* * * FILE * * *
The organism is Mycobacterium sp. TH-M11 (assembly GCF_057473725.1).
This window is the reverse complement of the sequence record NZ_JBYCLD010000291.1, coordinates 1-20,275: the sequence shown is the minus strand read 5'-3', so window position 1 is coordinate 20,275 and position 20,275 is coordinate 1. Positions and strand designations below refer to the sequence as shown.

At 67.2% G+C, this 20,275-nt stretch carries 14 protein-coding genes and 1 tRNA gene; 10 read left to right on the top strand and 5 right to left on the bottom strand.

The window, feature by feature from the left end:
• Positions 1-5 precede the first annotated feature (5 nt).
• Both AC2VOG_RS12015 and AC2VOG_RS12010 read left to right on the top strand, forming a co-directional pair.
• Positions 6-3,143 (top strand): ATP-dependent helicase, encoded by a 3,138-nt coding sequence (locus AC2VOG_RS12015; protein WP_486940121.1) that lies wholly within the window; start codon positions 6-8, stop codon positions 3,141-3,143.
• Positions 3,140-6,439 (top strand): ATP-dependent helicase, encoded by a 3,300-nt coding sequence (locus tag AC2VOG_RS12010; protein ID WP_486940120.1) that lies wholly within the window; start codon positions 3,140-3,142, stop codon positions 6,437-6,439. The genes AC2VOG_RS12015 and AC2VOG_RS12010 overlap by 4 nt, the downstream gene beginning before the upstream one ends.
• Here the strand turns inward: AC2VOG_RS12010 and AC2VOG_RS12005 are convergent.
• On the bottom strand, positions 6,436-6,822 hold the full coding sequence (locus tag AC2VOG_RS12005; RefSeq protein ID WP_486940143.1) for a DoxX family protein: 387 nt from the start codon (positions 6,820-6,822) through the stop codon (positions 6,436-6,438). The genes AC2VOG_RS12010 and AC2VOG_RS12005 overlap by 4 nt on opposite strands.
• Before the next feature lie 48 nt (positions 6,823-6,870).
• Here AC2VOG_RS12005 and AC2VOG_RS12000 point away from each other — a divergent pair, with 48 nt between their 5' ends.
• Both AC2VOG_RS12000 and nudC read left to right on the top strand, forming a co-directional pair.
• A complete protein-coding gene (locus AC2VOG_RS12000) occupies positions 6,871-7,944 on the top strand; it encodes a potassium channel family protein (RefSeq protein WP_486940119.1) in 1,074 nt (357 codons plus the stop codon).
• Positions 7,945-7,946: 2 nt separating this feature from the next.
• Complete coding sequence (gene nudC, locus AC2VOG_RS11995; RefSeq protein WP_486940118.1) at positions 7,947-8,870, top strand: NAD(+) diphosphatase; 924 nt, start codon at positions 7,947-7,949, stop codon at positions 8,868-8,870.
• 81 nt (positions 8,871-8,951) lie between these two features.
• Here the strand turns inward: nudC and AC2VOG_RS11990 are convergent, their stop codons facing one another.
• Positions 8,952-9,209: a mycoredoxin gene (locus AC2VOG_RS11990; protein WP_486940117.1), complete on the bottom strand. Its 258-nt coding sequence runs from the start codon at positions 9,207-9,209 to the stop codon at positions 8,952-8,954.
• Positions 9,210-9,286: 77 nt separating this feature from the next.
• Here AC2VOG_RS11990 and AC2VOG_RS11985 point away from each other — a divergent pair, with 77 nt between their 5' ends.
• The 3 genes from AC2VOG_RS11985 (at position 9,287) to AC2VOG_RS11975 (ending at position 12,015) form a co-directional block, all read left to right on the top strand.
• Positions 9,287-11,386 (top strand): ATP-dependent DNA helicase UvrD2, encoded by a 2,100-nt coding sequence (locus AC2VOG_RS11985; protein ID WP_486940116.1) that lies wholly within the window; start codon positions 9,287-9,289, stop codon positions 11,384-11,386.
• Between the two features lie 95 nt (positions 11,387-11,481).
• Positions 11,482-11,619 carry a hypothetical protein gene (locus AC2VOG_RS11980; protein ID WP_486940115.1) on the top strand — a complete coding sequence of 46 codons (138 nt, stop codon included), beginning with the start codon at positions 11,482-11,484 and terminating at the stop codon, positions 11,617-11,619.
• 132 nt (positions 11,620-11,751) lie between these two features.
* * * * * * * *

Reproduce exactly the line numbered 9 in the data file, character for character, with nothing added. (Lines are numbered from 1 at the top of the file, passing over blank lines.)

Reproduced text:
• Here the strand turns inward: AC2VOG_RS12010 and AC2VOG_RS12005 are convergent.